My only artistic skills bloom in the vegetable garden. In fact, my elementary school art teacher handed me the only “C” in my schooling career.
At home, the soil serves as my canvas and seeds my paintbrush. In the winter, I sketch my vegetable garden plans on grid paper. When spring arrives, I plant and watch the miracle of how a tiny seed produces food. The buttonweed and lambsquarter weeds surround my miracle, but I remove their first rush, and the garden’s beauty reigns.
Mom has been my garden teacher since my earliest childhood memories. I always knew spring was near when she started to prepare the soil. I followed Mom’s every footstep while she guided the tiller, which turned the crusty brown surface into a soft, black bed for vegetable seeds and plants. As soon as Mom’s heel lifted, I put mine down in her footprint. I stretched my stride to reach each one. We paced back and forth across the garden soil, slower than a bride gliding down the aisle.
Today, I realize my entertainment also caused soil compaction, but Mom allowed it. I will, too, when my daughter is old enough to make the strides. The activity will occupy time, but more importantly she will learn as I did from the garden. Weeds will grow back if you only pull the tops. Broccoli-colored worms will try to eat the broccoli. Garden-fresh tomatoes far outflavor those on a store shelf.
For many sunsets, I grab lemonade and step outside to gaze at the evening glow on the garden plants I painted across the soil. Then, I feel smart for eating fresh food and for the self-sufficiency my masterpiece provides.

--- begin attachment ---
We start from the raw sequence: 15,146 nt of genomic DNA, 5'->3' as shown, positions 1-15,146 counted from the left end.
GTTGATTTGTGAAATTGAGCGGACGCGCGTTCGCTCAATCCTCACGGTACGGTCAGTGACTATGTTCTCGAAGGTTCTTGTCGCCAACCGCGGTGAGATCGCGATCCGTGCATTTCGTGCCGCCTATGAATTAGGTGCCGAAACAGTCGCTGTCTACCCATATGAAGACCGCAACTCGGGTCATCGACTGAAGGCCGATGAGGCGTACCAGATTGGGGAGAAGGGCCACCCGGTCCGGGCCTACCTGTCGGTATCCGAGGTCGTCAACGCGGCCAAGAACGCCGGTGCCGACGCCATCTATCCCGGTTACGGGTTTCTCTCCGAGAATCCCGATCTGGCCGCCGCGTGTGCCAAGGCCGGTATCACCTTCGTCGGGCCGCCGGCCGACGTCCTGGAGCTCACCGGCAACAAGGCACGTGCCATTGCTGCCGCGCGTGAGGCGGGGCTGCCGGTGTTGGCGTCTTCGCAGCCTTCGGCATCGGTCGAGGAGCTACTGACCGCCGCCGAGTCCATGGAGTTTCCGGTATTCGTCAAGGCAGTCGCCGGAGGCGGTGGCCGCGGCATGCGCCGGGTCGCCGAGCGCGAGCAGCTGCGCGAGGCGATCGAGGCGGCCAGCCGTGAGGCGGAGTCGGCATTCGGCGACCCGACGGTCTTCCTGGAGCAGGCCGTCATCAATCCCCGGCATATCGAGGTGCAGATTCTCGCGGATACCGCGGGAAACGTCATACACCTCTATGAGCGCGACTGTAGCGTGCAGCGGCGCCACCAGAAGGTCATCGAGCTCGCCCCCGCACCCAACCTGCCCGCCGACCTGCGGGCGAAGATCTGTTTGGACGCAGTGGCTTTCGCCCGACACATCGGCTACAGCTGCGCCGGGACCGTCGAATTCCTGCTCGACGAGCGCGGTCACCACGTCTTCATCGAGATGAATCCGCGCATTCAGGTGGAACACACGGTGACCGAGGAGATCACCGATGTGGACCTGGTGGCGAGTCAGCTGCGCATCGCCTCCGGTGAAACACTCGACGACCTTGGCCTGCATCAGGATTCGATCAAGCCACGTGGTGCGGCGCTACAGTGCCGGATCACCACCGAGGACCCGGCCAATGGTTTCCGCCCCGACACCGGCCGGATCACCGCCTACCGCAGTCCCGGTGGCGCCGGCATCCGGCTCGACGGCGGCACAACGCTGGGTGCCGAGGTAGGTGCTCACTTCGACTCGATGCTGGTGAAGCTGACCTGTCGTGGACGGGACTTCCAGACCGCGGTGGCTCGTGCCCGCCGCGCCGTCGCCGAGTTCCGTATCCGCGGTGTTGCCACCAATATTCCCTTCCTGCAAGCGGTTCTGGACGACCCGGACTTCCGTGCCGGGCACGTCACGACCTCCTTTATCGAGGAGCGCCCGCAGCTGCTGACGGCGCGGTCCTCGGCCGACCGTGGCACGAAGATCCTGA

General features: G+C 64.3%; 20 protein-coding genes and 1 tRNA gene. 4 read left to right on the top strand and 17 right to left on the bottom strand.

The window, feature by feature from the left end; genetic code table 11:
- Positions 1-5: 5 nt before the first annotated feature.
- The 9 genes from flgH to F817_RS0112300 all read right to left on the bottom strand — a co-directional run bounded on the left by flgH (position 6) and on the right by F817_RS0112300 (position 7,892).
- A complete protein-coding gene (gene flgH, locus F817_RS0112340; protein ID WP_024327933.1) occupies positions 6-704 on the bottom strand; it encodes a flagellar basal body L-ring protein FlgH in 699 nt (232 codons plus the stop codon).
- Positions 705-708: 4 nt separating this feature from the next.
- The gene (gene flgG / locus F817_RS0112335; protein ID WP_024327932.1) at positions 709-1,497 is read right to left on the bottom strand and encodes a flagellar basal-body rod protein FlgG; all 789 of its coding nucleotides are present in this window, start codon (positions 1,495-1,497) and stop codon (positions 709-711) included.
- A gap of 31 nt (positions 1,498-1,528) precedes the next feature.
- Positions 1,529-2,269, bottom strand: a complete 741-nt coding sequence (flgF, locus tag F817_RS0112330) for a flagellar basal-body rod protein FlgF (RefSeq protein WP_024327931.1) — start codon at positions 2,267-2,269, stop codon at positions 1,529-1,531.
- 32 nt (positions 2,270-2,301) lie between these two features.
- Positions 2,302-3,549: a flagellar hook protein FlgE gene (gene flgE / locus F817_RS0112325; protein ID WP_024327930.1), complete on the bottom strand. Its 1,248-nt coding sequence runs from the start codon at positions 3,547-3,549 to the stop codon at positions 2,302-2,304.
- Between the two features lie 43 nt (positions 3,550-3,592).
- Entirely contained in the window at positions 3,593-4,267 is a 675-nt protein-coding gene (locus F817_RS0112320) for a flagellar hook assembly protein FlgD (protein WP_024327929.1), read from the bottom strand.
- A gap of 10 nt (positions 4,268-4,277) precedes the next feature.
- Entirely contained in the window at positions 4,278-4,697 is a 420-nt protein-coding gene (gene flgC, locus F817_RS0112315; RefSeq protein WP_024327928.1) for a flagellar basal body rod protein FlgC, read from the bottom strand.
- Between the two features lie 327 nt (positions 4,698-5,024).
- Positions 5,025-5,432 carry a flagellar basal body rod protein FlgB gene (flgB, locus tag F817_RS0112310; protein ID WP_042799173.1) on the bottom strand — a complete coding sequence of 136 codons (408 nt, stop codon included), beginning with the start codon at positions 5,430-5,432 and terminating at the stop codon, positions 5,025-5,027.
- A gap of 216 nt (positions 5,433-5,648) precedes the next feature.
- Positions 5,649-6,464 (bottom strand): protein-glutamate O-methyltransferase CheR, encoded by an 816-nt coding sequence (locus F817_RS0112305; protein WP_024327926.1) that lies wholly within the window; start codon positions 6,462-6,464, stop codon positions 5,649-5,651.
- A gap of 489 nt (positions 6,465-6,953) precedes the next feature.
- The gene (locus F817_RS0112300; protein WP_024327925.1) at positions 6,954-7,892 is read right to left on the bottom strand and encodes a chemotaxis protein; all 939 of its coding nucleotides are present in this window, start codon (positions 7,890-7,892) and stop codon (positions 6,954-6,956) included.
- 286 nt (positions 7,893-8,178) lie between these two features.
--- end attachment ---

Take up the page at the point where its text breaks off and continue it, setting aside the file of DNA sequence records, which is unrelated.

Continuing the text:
Twice I have overcome reasons to buy my produce at the grocery store. When we first married, my husband and I lived in town with a garden-less yard. We removed an area of sod only to uncover clay soil too wet for gardening but, determined to plant green peppers, bought lumber and hauled soil from my parents’ farm. In a small raised bed, we owned the only sweet corn and green bean plants on the block.
Another year, I gave birth to our second child when I would have been planting red-skinned potatoes. A month after delivery, Grandma watched our toddler and newborn as I tilled the garden. I pulled off a successful green bean and zucchini crop, but planted those early-season peas a few weeks too late for high yields.
That didn’t matter to me. After all, you have to make footsteps if you want them to be followed.